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Each week The Rendon Group’s media analysts will focus on a different continent and a different issue affecting that continent. As always, we remain available to answer any questions you may have and to provide additional information upon request. For more information regarding The Rendon Group’s products and services, please contact us at Alert@Rendon.com or +1-202-745-4900.
NATO Allies Confront Uncertainty, Calculate Options in Wake of US Presidential Election
France’s Defence Minister Jean-Yves Le Drian (L) and his German counterpart Ursula von der Leyen attend a European Union foreign and defense ministers meeting in Brussels, Belgium. (Reuters/Yves Herman)
This week’s snapshot focuses on concerns among America’s NATO allies in the wake of the US presidential election. During his campaign, US President-elect Donald Trump called the alliance “obsolete” and said he would hesitate to protect European nations from attack unless they “fulfilled their obligations to us.” The comments conflicted with the central intent of NATO’s charter, which establishes that “an armed attack against one or more [members] in Europe or North America shall be considered an attack against them all.” Following his election victory, NATO Secretary General Jens Stoltenberg insisted that he was “absolutely confident” that the alliance was a strong as ever. Other NATO leaders have been more critical, with French President Hollande warning that the election brought a “period of uncertainty” and German Defense Minister Ursula von der Leyen lecturing Trump that the alliance is “not a company” and that he needed to “say clearly” whether or he is on the “side of the law, peace and democracy” or with his “best buddy” Russian President Putin. The Kremlin, meanwhile, expressed hope that Trump would persuade NATO to slow down its expansion or withdraw its forces from Russia’s borders, which “would lead to a kind of detente in Europe,” allowing the country to maintain its present course in Syria and protect its annexation of Crimea.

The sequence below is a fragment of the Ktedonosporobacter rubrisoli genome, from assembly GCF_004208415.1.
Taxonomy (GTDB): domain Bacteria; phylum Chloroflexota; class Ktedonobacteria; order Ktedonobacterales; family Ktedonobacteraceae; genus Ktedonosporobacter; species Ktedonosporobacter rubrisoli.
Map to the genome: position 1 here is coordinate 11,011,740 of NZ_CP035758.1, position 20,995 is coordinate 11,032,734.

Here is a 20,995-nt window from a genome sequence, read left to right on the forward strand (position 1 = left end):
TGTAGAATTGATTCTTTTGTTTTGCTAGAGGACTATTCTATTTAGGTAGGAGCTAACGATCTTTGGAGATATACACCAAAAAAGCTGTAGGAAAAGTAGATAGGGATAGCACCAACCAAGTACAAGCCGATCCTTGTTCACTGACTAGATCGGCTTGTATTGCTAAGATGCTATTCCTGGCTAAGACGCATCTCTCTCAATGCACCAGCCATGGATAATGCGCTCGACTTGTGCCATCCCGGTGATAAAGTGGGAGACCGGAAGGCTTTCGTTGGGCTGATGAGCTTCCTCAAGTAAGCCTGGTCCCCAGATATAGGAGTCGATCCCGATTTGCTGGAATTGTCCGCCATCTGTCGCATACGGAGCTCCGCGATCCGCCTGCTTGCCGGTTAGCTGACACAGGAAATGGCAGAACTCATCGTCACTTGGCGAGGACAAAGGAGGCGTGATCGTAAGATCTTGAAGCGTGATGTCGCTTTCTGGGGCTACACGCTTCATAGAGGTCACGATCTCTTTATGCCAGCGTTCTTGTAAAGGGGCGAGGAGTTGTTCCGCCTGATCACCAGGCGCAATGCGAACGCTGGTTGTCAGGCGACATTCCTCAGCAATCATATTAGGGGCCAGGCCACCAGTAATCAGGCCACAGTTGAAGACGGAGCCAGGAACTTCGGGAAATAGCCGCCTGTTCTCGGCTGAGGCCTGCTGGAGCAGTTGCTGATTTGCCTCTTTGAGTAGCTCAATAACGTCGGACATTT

News summary of events during the week of 07NOV16 – 14NOV16
Sample of Twitter handles tweeting about the US election results and NATO
Sample of Third Party Validators regarding the US election results and NATO
Anders Fogh Rasmussen, Founder, Rasmussen Global; Former Secretary General of NATO and Prime Minister of Denmark
“Neglecting [the Baltic States] will have far-reaching consequences and mark the beginning of the end of the US-led system. As Commander-in-Chief, Donald Trump must display strength towards Russia. Putin only respects a firm and steady hand.”
Dana Allin, Senior Fellow for US Foreign Policy and Transatlantic Affairs, The International Institute for Strategic Studies
“The idea that Trump’s presidency is not going to create problems for NATO is delusional.”
François Heisbourg, Special Adviser, Foundation for Strategic Research
“We have the intersection of the Trump challenge with the leadership problems in Europe, exacerbated by Brexit.”
Henry Kissinger, US National Security Advisor and later concurrently the US Secretary of State in the administrations of presidents Richard Nixon and Gerald Ford